Following several years of strong growth after its initial launch in 2016, Mozart Healthcare took what was supposed to be a temporary year-long pause on the acquisition market in 2019 but like many companies had to change plans in 2020 due to COVID-19. Now heading into 2022, the Skokie, Ill.-based long-term care provider plans to get more aggressive in the skilled nursing market. “As the stimulus money starts running dry people are going to start listing their facilities and we expect that it’s going to … it’s already happening now … but it’s really gonna happen a lot more in the beginning of 2022,” Mozart CEO and co-founder Archie Shkop told Skilled Nursing News.

Report: Nursing Homes Shed 221K Jobs since Start of Pandemic While Other Sectors Have Recovered

Nursing homes have lost 221,000 jobs since the start of the COVID-19 pandemic, the most among all healthcare providers, a new industry report finds. The report, released Wednesday by the American Health Care Association and the National Center for Assisted Living, shows that while other healthcare employment sectors have recovered some of their job losses, recovery for nursing homes remains stagnant.

Providence Group Acquires Plum Healthcare, Adds 58 New Facilities to Portfolio

Providence Group has acquired California’s second-largest skilled nursing facility operator as the company expands its presence out west, the company announced this week. The deal with Plum Healthcare Group, which closed on Nov. 5 for an undisclosed sum, includes the operations of 58 total facilities — 57 nursing homes and one assisted living/independent living facility — and the real property on 10 of the assets. Fifty-four of the facilities are located in California, and four facilities are in Nevada. Capital Funding Group provided financing for the deal.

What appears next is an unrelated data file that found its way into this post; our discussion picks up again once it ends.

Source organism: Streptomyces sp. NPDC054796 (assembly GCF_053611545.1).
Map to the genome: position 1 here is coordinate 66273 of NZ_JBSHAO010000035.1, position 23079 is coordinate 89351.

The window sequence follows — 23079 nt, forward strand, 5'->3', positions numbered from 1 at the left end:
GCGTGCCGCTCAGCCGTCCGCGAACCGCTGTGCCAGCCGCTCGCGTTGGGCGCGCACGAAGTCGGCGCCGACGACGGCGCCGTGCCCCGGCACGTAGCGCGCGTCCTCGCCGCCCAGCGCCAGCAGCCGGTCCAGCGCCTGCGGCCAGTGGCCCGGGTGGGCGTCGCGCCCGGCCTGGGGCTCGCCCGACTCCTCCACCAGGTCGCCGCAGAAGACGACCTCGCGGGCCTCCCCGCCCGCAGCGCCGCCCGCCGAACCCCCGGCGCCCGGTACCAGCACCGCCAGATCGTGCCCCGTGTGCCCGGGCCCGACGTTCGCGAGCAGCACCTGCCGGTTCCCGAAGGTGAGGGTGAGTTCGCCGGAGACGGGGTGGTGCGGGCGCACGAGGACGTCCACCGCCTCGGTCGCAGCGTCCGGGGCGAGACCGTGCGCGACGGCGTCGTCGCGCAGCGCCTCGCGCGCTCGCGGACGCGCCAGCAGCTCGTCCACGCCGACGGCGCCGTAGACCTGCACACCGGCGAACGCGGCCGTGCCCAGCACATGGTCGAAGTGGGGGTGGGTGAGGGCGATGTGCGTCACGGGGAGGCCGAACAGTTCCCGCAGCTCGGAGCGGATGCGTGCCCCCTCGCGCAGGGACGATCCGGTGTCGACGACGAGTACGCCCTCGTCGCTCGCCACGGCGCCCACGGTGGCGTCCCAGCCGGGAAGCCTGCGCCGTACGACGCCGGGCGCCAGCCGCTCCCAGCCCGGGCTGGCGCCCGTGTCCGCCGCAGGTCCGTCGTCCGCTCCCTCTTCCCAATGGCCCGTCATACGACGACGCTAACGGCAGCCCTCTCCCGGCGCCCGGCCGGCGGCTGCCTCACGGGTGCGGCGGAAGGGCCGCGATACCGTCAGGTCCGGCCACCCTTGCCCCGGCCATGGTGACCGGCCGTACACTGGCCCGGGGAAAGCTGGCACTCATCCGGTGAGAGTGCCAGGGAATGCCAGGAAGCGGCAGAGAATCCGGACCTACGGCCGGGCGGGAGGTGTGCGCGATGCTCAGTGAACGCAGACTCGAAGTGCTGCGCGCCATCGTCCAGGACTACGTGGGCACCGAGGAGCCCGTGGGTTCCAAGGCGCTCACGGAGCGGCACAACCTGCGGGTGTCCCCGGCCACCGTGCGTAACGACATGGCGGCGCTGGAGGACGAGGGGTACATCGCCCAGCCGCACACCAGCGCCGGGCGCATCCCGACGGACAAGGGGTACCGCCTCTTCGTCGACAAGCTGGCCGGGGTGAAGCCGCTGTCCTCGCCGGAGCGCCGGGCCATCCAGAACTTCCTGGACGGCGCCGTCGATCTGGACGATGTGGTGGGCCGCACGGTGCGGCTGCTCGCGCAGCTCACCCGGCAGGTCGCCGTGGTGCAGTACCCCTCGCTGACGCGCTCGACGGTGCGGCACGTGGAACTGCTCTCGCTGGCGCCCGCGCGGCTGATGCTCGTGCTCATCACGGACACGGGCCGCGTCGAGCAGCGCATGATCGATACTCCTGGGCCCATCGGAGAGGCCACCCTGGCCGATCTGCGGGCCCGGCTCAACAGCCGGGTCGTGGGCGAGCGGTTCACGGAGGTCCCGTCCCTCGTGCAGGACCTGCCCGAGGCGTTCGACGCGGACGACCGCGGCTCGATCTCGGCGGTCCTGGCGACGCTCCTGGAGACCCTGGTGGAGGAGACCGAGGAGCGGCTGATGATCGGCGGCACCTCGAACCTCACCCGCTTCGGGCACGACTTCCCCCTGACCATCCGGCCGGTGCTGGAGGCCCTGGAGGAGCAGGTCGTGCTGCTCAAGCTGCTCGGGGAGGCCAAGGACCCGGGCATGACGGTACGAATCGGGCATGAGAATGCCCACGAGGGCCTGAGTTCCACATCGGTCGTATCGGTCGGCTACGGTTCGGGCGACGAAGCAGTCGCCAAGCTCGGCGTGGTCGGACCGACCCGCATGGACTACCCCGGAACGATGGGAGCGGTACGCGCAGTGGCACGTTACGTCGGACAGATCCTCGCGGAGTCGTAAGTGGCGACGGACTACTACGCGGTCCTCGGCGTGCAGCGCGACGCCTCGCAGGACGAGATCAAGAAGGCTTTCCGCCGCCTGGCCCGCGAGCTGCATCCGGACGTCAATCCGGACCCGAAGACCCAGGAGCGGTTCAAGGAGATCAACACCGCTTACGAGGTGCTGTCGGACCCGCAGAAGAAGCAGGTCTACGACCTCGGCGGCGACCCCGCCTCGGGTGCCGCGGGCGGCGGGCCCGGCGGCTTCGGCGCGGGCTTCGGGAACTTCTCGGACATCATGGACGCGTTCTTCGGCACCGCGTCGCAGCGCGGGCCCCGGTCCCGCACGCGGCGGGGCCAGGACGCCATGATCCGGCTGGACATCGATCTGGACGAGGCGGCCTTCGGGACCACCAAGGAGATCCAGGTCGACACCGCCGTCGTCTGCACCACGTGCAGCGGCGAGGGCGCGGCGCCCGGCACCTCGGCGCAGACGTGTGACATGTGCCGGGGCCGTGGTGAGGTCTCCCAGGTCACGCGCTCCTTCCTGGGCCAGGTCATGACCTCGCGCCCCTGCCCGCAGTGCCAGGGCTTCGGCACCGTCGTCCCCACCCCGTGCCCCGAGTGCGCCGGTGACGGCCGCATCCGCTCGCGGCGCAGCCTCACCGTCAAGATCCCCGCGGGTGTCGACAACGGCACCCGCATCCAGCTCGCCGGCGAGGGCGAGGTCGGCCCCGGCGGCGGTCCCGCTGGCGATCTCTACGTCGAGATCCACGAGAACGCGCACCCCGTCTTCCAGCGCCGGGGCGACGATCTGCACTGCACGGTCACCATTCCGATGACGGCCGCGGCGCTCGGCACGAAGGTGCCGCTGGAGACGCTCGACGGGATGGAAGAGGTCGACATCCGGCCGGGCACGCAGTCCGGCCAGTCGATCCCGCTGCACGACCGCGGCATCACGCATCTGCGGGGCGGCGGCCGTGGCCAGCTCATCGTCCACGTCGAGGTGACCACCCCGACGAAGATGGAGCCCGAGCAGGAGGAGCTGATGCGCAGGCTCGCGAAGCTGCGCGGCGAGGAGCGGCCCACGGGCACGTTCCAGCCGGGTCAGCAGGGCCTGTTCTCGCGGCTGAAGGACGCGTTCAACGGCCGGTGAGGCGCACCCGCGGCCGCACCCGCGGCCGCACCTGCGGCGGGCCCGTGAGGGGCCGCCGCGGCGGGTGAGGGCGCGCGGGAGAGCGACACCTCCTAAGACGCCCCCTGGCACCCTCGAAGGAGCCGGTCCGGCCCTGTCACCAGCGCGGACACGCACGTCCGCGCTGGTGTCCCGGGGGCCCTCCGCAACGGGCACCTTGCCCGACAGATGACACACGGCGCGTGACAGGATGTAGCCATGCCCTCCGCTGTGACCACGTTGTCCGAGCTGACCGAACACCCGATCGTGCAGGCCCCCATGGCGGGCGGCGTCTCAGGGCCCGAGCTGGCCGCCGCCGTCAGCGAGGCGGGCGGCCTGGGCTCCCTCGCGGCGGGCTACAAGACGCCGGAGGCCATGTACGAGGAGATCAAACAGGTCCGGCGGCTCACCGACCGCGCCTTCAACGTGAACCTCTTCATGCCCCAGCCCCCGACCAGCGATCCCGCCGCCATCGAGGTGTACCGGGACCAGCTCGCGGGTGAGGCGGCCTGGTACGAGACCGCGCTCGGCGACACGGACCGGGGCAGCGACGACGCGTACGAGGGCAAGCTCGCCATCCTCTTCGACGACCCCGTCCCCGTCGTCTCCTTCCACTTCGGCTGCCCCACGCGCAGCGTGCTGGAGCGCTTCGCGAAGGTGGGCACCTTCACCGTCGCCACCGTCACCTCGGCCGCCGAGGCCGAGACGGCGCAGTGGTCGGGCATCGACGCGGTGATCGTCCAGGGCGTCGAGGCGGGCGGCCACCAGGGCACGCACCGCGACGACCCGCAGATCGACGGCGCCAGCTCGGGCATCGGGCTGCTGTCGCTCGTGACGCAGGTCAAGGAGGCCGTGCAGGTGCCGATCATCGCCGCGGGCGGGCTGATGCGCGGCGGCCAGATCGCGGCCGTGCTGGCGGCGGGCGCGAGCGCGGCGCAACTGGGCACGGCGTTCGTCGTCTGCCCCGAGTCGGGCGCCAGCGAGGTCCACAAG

Discovery Care Centre, Newest Addition to The Goodman Group Managed Portfolio

The Goodman Group, a Minnesota-based company with more than 50 years of experience developing and managing senior living and health care communities, residential communities and commercial properties, announced that Discovery Care Centre, located in Hamilton, Mont., has been added to its management portfolio. Discovery Care Centre offers 58 licensed skilled nursing beds and 35 residences of assisted living and memory care.

3 States Limit Nursing Home Profits in Bid to Improve Care

Nursing homes receive billions of taxpayers’ dollars every year to care for chronically ill frail elders, but until now, there was no guarantee that’s how the money would be spent. Massachusetts, New Jersey and New York are taking unprecedented steps to ensure they get what they pay for, after the devastating impact of covid-19 exposed problems with staffing and infection control in nursing homes. The states have set requirements for how much nursing homes must spend on residents’ direct care and imposed limits on what they can spend elsewhere, including administrative expenses, executive salaries and advertising and even how much they can pocket as profit. Facilities that exceed those limits will have to refund the difference to the state or the state will deduct that amount before paying the bill.